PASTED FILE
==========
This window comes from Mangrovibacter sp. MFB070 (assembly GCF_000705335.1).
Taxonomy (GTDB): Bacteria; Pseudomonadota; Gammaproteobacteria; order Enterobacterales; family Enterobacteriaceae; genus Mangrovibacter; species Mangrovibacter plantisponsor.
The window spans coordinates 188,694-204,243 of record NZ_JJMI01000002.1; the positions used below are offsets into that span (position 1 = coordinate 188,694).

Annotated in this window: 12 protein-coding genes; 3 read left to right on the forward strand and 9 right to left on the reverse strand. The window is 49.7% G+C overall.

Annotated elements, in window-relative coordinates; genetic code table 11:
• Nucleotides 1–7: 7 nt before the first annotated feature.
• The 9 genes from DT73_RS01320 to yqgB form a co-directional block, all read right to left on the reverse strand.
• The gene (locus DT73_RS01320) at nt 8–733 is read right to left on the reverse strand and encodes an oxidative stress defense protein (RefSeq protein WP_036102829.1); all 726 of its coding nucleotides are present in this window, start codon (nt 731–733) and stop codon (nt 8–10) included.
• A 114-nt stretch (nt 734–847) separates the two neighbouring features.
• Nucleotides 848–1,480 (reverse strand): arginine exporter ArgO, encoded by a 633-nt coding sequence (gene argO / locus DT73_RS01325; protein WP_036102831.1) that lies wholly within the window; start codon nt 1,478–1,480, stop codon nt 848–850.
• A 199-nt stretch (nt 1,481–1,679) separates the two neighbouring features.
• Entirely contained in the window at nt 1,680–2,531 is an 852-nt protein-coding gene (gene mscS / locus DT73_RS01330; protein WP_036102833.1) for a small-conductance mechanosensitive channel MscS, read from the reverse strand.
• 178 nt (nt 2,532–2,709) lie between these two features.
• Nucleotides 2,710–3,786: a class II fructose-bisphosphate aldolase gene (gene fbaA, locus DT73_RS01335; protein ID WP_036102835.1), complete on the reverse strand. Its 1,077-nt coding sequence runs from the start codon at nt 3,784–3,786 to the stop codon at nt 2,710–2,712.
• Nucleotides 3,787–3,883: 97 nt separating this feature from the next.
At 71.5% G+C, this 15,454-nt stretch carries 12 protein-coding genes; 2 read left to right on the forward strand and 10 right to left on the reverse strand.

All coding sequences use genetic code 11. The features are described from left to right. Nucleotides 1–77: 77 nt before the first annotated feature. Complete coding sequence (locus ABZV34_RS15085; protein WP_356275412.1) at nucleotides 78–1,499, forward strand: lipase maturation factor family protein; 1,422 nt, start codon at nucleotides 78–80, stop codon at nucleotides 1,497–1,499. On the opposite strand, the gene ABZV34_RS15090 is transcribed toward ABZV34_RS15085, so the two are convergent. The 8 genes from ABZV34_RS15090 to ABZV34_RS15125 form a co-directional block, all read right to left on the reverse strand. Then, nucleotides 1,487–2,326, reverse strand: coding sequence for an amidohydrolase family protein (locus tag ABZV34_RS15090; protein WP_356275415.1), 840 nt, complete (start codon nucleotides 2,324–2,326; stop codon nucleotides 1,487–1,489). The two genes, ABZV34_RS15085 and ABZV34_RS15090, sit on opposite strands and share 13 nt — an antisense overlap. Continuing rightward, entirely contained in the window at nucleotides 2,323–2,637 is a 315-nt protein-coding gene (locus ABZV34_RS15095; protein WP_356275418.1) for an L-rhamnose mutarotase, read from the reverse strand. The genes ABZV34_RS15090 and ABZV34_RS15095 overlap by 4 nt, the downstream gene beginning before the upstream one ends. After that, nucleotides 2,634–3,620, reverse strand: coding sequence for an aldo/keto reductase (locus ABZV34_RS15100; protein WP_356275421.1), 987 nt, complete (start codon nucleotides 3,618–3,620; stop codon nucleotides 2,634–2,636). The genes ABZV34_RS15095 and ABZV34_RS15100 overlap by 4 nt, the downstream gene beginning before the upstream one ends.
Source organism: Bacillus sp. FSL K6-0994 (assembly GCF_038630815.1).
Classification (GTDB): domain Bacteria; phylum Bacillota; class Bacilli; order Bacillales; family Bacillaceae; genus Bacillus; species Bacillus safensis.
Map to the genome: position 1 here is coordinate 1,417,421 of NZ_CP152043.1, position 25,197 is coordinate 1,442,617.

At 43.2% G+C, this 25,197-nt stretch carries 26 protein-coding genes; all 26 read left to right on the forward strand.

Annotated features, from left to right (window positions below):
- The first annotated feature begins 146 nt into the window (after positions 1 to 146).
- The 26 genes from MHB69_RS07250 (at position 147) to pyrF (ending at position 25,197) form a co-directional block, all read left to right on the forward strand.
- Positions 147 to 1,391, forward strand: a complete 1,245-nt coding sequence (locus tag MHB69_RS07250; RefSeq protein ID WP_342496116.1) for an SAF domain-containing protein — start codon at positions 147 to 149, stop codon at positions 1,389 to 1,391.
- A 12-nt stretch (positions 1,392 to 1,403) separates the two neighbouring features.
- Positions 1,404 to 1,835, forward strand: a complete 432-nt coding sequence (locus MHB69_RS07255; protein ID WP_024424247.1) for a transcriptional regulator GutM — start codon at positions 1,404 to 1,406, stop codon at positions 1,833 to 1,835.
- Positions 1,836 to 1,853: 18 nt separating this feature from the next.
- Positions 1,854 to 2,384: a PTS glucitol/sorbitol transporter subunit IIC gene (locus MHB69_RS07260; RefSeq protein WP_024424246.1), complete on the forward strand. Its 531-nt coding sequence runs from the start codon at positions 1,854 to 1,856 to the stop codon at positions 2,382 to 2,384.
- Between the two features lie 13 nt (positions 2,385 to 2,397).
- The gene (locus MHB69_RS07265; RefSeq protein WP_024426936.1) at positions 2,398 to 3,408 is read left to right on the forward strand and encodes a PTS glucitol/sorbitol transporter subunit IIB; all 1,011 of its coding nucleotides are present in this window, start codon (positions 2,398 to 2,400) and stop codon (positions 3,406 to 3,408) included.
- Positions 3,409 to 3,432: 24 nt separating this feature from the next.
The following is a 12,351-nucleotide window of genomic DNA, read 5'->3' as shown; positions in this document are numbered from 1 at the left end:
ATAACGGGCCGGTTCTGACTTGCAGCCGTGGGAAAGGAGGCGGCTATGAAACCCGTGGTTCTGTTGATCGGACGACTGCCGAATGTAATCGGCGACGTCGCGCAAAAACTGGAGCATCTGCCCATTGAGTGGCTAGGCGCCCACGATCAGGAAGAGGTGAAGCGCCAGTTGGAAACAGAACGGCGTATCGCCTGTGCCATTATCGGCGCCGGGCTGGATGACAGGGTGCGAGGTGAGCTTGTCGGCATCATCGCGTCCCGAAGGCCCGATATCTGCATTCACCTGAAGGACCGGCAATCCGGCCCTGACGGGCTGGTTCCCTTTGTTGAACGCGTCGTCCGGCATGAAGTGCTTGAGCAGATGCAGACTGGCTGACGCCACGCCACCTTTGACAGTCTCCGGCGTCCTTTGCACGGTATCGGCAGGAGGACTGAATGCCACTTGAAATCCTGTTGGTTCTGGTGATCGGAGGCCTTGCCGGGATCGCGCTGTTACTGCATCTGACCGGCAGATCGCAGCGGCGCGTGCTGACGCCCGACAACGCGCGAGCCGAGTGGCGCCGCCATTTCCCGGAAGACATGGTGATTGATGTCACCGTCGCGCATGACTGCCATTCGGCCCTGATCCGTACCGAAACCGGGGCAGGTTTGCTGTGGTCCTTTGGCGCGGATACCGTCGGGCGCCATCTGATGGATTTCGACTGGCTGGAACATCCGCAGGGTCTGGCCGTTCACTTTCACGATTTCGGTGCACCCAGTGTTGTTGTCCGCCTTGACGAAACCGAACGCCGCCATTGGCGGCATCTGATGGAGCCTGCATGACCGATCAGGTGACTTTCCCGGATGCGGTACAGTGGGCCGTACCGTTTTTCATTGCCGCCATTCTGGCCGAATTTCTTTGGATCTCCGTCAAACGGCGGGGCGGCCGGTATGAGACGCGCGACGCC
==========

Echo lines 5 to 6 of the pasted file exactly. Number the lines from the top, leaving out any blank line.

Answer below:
Annotated elements, in window-relative coordinates; genetic code table 11:
• Nucleotides 1–7: 7 nt before the first annotated feature.